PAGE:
Cats, like humans, grow two sets of teeth during their lifetimes. By the time a kitten is six months old his adult teeth will have replaced its baby teeth. If you’re taking care of a wee one from the time it is a newborn, you’ll be able to witness the progression from a toothless babe to a full-fledged meat-eating machine!
Toothless and Helpless
Up until it is about two weeks old a kitten will be completely dependent on you (or its mother). It cannot see, hear, or even pee and poop on its own. A newborn kitten has no teeth and can only drink its mother’s milk or kitten formula. If you gently look in the kitten’s mouth, you’ll only see the soft pink gums.
When the kitten is about two to three weeks, the baby teeth will start to grow in. The deciduous teeth are commonly referred to as “milk” teeth. They have low density so they can be very fragile. Because of their fragility, you can keep them on formula made for weaning. This type of formula has bits of solid food in it. Mix the formula in a dish to get the kittens in the habit of eating normally. Make the formula a bit thicker than you would if you were preparing a bottle. Yet, if the kitten is having a hard time with weaning, it’s more important that it gets nutrition. Not to worry – at some point it will learn to eat out of a dish.
You can take them off the bottle at this point and train them to lap out of a dish. Start to add some kitten kibble, too. Because the small milk teeth are razor sharp like needles they can easily bite off the bottle nipples. The kittens always need to be monitored at this stage. They are too small and can get themselves stuck in a little nook or cranny making it very difficult to find them. Their teeth are so sharp they can bite right through wires and cables. Your expensive equipment is not safe and nor are the kittens.
It’s interesting to note that some of the teeth are permanent. Gently open the cat’s mouth. You can see the four front upper middle teeth. They are flat and squarish. These are permanent adult teeth. The incisors and fangs (the pointed teeth on either side of the permanent teeth) are deciduous and will be replaced with adult teeth.
When a kitten reaches two to three weeks of age and is out of its precarious baby stage you know that it has a high chance of survival. You’ll see the cute little fluff ball progress rapidly in body and behavior. Their incisors and fangs will be replaced with sturdier and denser teeth. Sure, this can cause them pain. Poor appetite can be an indication of teething pain and may require a visit to the vet.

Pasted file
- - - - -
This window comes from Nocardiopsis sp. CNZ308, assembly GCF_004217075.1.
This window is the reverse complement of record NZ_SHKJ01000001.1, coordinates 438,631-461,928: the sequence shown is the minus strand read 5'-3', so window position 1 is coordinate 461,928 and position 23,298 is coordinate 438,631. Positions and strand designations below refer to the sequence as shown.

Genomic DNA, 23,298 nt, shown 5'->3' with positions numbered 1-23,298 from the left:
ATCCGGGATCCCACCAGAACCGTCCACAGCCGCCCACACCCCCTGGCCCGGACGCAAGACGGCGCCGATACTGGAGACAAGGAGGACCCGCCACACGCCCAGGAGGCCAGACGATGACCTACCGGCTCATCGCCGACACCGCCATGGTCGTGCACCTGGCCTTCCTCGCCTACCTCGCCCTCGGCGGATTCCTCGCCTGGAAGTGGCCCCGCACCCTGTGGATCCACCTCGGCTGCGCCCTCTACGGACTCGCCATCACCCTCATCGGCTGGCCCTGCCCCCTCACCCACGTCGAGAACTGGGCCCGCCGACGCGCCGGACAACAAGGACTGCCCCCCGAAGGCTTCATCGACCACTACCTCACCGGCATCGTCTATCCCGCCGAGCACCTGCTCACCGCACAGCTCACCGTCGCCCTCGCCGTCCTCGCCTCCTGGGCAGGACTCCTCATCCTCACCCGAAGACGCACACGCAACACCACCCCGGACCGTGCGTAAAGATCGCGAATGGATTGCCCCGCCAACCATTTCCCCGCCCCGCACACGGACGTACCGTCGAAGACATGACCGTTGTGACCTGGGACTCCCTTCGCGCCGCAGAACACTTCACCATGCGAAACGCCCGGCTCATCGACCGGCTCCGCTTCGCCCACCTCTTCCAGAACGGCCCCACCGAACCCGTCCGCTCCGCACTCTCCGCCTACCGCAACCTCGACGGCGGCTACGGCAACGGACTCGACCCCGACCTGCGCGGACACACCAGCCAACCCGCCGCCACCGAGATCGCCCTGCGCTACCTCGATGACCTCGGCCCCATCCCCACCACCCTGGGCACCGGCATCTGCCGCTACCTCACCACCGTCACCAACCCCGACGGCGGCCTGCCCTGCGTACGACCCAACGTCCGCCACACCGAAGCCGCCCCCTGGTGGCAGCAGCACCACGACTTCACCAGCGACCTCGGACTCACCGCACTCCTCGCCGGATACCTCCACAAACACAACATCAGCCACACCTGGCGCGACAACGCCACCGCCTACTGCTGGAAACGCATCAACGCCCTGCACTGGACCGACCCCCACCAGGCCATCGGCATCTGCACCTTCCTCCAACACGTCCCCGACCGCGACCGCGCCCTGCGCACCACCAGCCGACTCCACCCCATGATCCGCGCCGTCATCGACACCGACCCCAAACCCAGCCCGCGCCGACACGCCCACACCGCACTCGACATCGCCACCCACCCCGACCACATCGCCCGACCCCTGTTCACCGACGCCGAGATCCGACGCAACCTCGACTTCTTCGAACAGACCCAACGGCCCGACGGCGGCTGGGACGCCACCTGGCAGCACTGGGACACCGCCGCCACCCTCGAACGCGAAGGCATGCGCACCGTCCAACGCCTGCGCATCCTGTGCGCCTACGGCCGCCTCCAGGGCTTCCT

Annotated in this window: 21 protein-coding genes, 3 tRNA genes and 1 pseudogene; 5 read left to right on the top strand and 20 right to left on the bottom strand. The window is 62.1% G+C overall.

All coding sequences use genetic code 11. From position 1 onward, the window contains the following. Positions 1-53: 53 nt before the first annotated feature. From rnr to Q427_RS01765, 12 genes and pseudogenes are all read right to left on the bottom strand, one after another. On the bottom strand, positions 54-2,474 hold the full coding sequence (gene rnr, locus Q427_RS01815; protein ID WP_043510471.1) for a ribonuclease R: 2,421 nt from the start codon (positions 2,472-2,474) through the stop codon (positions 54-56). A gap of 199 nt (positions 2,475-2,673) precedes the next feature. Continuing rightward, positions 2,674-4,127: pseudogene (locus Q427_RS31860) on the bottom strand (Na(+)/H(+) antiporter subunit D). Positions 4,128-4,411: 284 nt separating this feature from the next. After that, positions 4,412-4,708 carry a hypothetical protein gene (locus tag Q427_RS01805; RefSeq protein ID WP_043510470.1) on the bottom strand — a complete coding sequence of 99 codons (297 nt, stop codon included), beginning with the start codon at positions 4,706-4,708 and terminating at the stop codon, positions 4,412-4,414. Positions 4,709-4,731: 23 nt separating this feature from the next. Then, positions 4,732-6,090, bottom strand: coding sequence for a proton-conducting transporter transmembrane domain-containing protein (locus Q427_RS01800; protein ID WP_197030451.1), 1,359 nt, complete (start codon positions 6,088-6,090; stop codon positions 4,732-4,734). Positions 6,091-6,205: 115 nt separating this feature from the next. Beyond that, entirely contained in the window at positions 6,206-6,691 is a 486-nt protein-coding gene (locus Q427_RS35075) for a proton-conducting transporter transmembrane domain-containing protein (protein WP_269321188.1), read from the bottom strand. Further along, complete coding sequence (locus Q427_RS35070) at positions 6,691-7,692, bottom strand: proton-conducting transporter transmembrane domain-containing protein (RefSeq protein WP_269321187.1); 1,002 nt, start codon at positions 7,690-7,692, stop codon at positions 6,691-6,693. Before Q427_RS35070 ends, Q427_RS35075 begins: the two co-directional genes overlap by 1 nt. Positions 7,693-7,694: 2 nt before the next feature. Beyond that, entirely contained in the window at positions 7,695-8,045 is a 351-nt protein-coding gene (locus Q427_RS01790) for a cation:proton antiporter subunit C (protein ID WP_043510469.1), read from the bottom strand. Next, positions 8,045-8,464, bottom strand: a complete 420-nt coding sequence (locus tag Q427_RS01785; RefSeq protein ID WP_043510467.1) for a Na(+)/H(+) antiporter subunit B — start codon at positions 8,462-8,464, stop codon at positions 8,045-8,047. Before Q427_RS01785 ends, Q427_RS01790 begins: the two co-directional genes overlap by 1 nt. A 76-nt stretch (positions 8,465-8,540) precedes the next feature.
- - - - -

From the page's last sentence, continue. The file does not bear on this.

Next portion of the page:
While they will start to grow out of chewing on wires and hazardous materials, it’s best to keep them in a safe place or to monitor them constantly. Keep them occupied with toys that move and light up. Cat towers, balls that roll around on tracks, fake hamsters and mice, and hanging toys on strings are favorites.
By the time they are six months old the kittens should have grown their adult teeth. Still, they are in that quasi-stage of morphing into an adult. It’s entirely appropriate for them to be on kitten food until they are one year old. This is to ensure they get the nutrients they need to maintain those strong adult teeth and bones. After six months, they will lose that long-legged awkward physique, and transform into majestic felines. Rest assured – although they will become sleek, mysterious, and wily creatures, they will always be your little kittens.
By Gabrielle Allemeier
About the Author
Gabrielle Allemeier volunteers her free time as an animal rescuer and foster pet parent. As an animal lover, she enjoys sharing the knowledge she has gained from her experience with a variety of animals. Along with being an animal lover, Gabrielle is a globetrotter. She lives in Los Angeles, California with her terrier, Thisbe.